Over at “The Birddog” blog, Michael James utilizes his spread option expertise and takes a look at how the Irish defended Georgia Tech. His conclusion:

Did the Irish finally figure out the magic formula that will kill this gimmick high school offense for good?

Not exactly.

The Irish played a fairly standard 4-3 for a large chunk of the game. James thought Notre Dame’s move to a 3-5-3 was unique, though certainly not the first time anybody’s used that alignment.

But what stood out wasn’t necessarily the Xs and Os, but rather how much better Notre Dame’s personnel reacted to what they were facing.

Again, from the Birddog Blog:

The real story here, and what stood out to me when watching Notre Dame play Georgia Tech, was how much faster the Irish played compared to past years. I don’t mean that they are more athletic, although this is considered to be the best Notre Dame team in years. I mean that they reacted far more quickly to what they saw compared to what they’ve done in the past.

Usually, when a team plays a spread option offense, one of the biggest challenges that defensive coordinators talk about is replicating the offense’s speed and precision. It’s common to hear them say that it takes a series or two to adjust. That was most certainly not the case here.

James referenced our Media Day observations and seemed impressed by the decision to bring in walk-on Rob Regan to captain what’s now known as the SWAG team. And while VanGorder’s reputation as a mad scientist had many Irish fans wondering if the veteran coordinator cooked something up that hadn’t been seen, it was more a trait usually associated with Kelly that seems to have made the biggest difference.

“It wasn’t that the game plan was so amazing (although it was admittedly more complex and aggressive than we’ve seen out of other Notre Dame teams),” James wrote. “It was plain ol’ coachin’ ’em up.

“Notre Dame’s players were individually more prepared for what they’d see. Notre Dame is already extremely talented, but talented and prepared? You can’t adjust for that. That’s more challenging for Navy than any game plan.”

Irish prepared to take on the best Navy team in years


Brian Kelly opens every Tuesday press conference with compliments for an opponent. But this week, it was easy to see that his kind words for Navy were hardly lip service.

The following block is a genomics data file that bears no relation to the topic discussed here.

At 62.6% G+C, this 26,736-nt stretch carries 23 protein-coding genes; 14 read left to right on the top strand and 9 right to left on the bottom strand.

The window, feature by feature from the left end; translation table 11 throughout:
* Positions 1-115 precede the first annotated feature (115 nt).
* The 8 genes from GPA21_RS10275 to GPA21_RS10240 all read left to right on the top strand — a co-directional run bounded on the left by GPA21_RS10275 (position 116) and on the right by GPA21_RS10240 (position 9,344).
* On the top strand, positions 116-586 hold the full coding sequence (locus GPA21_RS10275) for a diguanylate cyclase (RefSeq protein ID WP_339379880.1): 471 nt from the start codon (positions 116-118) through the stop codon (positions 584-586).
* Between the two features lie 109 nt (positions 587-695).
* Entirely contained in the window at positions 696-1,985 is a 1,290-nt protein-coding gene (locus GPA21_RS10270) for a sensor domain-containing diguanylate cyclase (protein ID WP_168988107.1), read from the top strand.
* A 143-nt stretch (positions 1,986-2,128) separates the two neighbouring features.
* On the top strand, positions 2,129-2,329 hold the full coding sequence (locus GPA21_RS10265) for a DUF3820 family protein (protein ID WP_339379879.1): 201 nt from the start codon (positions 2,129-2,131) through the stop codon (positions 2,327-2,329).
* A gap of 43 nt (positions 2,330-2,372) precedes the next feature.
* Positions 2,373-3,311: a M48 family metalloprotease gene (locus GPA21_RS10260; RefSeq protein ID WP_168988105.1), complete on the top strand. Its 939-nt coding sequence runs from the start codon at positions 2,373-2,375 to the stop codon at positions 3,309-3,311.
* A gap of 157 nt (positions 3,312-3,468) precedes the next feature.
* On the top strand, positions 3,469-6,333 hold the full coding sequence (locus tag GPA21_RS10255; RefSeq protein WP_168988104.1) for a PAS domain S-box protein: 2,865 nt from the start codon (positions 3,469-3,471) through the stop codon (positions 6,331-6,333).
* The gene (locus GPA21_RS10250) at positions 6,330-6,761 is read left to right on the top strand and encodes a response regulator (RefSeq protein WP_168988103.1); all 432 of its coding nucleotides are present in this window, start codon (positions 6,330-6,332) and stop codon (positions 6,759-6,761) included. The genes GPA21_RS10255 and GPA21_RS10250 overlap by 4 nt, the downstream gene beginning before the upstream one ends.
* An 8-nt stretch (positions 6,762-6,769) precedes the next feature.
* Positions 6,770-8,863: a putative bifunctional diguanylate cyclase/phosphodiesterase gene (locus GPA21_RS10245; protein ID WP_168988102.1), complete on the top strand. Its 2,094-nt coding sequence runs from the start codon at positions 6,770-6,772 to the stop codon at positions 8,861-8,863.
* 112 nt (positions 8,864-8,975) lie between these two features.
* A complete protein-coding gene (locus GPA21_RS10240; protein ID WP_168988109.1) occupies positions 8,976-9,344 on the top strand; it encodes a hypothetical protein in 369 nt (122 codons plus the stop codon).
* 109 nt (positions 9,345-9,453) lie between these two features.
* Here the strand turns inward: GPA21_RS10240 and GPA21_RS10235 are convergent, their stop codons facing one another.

Ken Niumatalolo will bring his most veteran—and probably his most talented—group of Midshipmen into Notre Dame Stadium, looking to hand the Irish their first loss in the series since Kelly’s debut season in South Bend.

“Ken Niumatalolo has done an incredible job in developing his program and currently carrying an eight-game winning streak,” Kelly said. “I voted for them in USA Today Top 25 as a top-25 team. I think they’ve earned that. But their defense as well has developed. It’s played the kind of defense that I think a top 25 team plays.”

With nine months of option preparation, Notre Dame needs to feel confident about their efforts against Georgia Tech. Then again, the Midshipmen saw that game plan and likely have a few tricks in store.

As much as the Irish have focused their efforts on stopping Keenan Reynolds and the triple-option, Navy’s much-improved defense is still looking for a way to slow down a team that’s averaged a shade over 48 points a game against them the last four seasons.

Niumatalolo talked about that when asked about slowing down Will Fuller and Notre Dame’s skill players, an offense that’s averaged over 48 points a game during this four-game win streak.

“We’ve got to try our best to keep [Fuller] in front of us, that’s easier said than done,” Niumatalolo said. “We’ve got to play as close as we can without their guys running past us. I’ve been here a long time and we’re still trying to figure out how to do that.”


Navy heads to South Bend unbeaten, defeating former Irish defensive coordinator Bob Diaco‘s team just two Saturdays ago. And while Diaco raised a few eyebrows when he said Navy would be the team’s toughest test of the year (they already played a ranked Missouri team), the head of the UConn program couldn’t have been more effusive in his praise.

“I have been competing against Navy for some time and this is the best Navy team I have seen for, let’s say the last half-dozen years,” UConn coach Bob Diaco told the New Haven Register. “I could click on footage from three years ago and see a lion’s share of players who are playing right now in the game as freshmen and sophomores. They have a veteran group, a strong group, a talented group and they look like the stiffest competition among our first four opponents.”

As usual, there will be those who look at this game as the breather between Clemson and USC. That won’t be anybody inside The Gug. So as the Irish try to get back to their winning ways in front of a home crowd, a complete team effort is needed.

“I’ll take a win by one,” Kelly said Tuesday. “That would be fine with me.”